12. This makes it clear that according to the agreement the lessees were not to remain in possession but the second party was to remain in possession. The amount fixed under the lease was Rs, 4,300 a year but according to this agreement the amount was fixed at Rs. 2,500; under the lease the lessees were liable to pay the annual sum reserved but under the agreement the second party were to pay the sum fixed by the agreement. The village Chashi was not included in the lease and the lessees had nothing to do with the profits of that village. But under the agreement the profits of that village were also taken into consideration. Two-fifth of the mortgagee rights in village Chashi were sold to the second party in 1920 and the second party were entitled to its profits from that date up till the date of the agreement but as Makund Swarup remained in possession, the profits of that village for four years were set off. We are clearly of the opinion that in the year 1332 Fasli the second party and not the lessees were to remain in possession under a different set of circumstances absolutely dissimilar to the terms of the lease. Learned Counsel for the respondent has referred us to a statement made by Bankey Behari on 5th February 1925 (this would be in the year 1332 Fasli) where he says that at that time the heir of Karan Singh and the lessees were in possession of all the three villages. This was a loose statement made by the general attorney of the plaintiff or it may be that the second party allowed the lessees or the heirs of the lessees or the heirs of Karan Singh to remain in possession for facility of realizing the arrears of 1331 Fasli. We know that this statement cannot be taken at its face value when Girwar Singh, one of the lessees definitely stated on 10th July 1924 that he did not want to act as a thekadar and when he again in his evidence in this case on 30th July 1929 stated on oath that:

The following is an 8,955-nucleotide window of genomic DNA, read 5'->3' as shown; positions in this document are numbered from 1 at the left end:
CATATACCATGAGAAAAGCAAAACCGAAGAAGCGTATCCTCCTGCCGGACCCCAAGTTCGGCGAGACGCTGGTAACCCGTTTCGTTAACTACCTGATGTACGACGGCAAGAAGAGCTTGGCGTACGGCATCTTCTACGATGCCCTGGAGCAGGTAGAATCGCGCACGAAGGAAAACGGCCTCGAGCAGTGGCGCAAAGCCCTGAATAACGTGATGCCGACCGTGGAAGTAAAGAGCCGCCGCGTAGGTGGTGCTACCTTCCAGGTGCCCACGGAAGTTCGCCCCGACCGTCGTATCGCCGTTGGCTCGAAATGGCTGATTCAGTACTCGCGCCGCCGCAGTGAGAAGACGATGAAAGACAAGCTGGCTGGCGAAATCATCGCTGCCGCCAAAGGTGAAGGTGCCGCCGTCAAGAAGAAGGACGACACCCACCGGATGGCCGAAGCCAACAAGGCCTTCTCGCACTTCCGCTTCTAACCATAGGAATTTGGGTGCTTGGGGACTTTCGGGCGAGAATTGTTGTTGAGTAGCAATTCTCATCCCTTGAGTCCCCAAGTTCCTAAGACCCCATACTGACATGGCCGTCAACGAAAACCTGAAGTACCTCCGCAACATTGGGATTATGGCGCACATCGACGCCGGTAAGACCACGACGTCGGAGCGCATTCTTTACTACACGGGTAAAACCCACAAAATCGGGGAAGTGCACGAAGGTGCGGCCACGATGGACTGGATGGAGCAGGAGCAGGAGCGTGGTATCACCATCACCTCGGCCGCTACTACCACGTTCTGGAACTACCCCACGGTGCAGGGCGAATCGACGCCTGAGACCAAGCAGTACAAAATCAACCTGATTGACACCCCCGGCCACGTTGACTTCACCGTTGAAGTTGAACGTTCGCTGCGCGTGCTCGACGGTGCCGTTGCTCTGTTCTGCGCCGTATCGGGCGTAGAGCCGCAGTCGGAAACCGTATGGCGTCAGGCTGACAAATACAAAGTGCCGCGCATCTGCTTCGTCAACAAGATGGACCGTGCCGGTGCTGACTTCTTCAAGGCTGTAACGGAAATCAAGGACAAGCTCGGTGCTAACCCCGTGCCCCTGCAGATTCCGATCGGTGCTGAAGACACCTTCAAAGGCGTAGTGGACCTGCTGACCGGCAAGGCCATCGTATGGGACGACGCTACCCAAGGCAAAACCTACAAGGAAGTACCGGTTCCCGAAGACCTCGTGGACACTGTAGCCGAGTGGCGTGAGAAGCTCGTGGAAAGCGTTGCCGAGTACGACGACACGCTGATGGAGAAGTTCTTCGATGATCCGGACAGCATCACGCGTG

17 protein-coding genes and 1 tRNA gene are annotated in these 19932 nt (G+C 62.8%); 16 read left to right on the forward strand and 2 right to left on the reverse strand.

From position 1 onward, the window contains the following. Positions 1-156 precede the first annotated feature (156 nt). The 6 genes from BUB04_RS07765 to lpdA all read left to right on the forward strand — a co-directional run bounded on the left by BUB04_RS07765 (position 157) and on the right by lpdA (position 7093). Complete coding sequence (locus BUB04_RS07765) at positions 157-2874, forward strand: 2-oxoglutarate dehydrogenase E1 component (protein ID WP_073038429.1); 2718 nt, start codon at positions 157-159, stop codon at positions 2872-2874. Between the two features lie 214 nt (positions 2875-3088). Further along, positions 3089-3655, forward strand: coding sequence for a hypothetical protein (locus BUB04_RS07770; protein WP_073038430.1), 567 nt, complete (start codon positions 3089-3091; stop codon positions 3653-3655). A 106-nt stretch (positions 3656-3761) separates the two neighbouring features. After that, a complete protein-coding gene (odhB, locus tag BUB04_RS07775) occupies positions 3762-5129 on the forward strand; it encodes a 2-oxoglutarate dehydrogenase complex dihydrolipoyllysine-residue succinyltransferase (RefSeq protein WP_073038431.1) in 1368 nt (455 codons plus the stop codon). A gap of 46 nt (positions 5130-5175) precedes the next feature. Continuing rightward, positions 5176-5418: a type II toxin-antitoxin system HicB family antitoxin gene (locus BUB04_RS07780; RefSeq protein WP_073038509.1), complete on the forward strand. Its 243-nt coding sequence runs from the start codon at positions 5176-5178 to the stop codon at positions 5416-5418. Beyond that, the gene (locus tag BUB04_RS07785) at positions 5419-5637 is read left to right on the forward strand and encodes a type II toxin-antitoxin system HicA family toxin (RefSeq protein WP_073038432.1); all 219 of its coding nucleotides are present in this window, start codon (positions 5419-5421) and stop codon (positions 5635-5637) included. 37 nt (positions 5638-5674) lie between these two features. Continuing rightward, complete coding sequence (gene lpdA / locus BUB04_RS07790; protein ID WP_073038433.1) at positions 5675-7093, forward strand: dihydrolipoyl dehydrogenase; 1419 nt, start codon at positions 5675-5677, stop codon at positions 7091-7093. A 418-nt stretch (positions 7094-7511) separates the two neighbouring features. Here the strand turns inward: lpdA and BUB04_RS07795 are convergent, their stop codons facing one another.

after the expiry of the period of the theka he was no more a thekadar nor were the heirs of Tulshi Ram thekadars any more.
13. If we were to consider the case of Kishun Chand Singh alone, apart from other members of the second party, namely, Somraj and Raghubir, the position is that he gave up possession under the lease of 1909 on the expiry of the period fixed therein and then Makund Swarup allowed him to continue in possession under a different title. There was thus an evacuation by Kishun Singh, a restoration of possession by surrender to his landlord - the plaintiff - and a subsequent letting in of Kishun Chand Singh by Makund Swarup under a different arrangement and the breach of the terms contained in the different arrangement enables the plaintiff to get relief in the civil Court.